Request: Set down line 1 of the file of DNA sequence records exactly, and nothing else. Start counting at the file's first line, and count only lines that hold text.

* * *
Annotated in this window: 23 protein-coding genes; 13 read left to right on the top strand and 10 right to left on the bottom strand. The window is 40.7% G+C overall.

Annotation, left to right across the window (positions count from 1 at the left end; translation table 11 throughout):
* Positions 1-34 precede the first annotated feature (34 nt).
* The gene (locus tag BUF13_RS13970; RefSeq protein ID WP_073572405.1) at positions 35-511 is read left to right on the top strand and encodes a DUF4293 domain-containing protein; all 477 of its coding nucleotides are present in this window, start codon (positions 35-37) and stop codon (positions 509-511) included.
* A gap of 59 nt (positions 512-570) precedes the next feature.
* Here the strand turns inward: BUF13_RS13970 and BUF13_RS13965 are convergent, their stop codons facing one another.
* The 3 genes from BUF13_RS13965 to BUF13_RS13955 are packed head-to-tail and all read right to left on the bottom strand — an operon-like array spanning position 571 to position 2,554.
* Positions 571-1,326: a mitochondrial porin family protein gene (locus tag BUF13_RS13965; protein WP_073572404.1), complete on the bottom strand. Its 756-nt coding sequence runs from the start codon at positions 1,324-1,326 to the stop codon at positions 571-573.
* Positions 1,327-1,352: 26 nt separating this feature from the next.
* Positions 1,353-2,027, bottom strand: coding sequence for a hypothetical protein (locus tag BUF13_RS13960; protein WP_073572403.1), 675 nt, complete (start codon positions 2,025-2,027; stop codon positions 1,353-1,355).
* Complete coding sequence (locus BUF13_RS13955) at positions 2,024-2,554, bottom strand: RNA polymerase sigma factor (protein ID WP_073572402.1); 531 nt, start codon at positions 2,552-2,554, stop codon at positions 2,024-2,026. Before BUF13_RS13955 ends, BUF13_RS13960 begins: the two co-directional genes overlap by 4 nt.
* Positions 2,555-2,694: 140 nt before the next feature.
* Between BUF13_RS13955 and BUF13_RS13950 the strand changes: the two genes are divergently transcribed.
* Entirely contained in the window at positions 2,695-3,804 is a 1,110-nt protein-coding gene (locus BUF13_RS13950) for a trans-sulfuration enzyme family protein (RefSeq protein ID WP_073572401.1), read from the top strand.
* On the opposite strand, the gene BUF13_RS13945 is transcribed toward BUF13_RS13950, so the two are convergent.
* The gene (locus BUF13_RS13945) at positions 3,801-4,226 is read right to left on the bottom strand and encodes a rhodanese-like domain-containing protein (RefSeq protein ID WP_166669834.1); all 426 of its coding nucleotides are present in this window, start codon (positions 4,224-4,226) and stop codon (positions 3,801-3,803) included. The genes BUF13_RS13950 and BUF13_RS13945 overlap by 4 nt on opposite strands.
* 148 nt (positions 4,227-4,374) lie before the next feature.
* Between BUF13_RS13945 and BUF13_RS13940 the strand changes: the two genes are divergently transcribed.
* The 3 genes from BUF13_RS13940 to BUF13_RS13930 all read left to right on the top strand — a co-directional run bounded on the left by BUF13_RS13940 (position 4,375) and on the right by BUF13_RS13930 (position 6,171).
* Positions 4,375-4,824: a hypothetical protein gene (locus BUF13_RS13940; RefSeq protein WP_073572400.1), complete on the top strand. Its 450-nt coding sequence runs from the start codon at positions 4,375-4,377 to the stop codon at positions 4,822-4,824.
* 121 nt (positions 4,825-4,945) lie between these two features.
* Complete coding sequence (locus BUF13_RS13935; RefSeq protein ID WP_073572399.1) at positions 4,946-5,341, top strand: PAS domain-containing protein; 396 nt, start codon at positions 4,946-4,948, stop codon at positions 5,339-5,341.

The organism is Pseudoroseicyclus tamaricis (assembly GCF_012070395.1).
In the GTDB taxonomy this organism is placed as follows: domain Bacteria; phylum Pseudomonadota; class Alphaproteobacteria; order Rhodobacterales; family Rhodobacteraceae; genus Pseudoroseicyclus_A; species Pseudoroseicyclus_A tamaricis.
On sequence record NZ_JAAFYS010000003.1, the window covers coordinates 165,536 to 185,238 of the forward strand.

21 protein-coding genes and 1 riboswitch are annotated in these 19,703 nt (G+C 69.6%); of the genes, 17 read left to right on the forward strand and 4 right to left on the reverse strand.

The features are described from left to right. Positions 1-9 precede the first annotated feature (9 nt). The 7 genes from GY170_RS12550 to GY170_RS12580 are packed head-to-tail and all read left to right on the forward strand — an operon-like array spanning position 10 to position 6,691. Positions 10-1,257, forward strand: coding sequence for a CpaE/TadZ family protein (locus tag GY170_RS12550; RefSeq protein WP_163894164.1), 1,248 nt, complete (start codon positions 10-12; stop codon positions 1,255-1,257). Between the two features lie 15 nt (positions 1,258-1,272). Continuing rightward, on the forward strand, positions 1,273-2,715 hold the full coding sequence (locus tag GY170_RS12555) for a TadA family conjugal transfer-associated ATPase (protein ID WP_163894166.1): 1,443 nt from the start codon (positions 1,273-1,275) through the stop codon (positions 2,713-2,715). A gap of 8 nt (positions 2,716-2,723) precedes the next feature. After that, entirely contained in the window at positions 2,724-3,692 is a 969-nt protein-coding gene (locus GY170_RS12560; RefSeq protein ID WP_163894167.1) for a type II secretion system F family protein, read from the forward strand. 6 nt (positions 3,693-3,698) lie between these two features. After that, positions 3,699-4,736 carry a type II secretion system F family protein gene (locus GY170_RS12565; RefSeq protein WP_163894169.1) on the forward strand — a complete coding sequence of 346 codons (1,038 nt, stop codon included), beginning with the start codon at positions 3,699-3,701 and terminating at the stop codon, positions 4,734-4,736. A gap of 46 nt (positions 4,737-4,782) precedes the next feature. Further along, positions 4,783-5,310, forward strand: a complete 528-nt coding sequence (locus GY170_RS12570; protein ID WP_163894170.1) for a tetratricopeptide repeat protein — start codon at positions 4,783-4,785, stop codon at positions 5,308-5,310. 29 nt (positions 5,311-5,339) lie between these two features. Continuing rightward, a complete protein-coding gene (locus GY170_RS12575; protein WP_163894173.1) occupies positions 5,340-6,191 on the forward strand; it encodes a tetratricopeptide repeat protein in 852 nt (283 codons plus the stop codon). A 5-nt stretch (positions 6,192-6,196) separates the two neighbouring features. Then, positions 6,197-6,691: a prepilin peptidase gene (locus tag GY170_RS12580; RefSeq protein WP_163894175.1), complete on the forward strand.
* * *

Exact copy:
Annotated in this window: 23 protein-coding genes; 13 read left to right on the top strand and 10 right to left on the bottom strand. The window is 40.7% G+C overall.